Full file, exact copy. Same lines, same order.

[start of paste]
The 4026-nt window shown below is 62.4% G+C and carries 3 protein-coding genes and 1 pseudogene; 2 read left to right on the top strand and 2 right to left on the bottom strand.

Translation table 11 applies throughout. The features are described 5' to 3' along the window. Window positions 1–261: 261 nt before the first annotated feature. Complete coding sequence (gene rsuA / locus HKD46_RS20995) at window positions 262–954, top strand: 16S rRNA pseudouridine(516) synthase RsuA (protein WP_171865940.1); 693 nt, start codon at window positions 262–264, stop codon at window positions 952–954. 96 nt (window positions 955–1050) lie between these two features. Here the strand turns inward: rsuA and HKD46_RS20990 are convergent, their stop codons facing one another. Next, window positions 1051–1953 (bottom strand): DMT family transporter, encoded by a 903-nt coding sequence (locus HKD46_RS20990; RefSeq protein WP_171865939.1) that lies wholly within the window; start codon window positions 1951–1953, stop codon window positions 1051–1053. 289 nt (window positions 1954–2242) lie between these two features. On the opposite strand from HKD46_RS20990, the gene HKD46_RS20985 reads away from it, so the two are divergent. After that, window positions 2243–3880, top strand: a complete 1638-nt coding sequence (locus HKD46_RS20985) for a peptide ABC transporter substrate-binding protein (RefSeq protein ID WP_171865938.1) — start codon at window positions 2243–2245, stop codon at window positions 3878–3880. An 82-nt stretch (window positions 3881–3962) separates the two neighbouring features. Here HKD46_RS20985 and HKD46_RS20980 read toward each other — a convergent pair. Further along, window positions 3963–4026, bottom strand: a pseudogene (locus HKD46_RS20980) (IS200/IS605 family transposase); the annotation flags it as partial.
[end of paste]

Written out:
The 4026-nt window shown below is 62.4% G+C and carries 3 protein-coding genes and 1 pseudogene; 2 read left to right on the top strand and 2 right to left on the bottom strand.

Translation table 11 applies throughout. The features are described 5' to 3' along the window. Window positions 1–261: 261 nt before the first annotated feature. Complete coding sequence (gene rsuA / locus HKD46_RS20995) at window positions 262–954, top strand: 16S rRNA pseudouridine(516) synthase RsuA (protein WP_171865940.1); 693 nt, start codon at window positions 262–264, stop codon at window positions 952–954. 96 nt (window positions 955–1050) lie between these two features. Here the strand turns inward: rsuA and HKD46_RS20990 are convergent, their stop codons facing one another. Next, window positions 1051–1953 (bottom strand): DMT family transporter, encoded by a 903-nt coding sequence (locus HKD46_RS20990; RefSeq protein WP_171865939.1) that lies wholly within the window; start codon window positions 1951–1953, stop codon window positions 1051–1053. 289 nt (window positions 1954–2242) lie between these two features. On the opposite strand from HKD46_RS20990, the gene HKD46_RS20985 reads away from it, so the two are divergent. After that, window positions 2243–3880, top strand: a complete 1638-nt coding sequence (locus HKD46_RS20985) for a peptide ABC transporter substrate-binding protein (RefSeq protein ID WP_171865938.1) — start codon at window positions 2243–2245, stop codon at window positions 3878–3880. An 82-nt stretch (window positions 3881–3962) separates the two neighbouring features. Here HKD46_RS20985 and HKD46_RS20980 read toward each other — a convergent pair. Further along, window positions 3963–4026, bottom strand: a pseudogene (locus HKD46_RS20980) (IS200/IS605 family transposase); the annotation flags it as partial.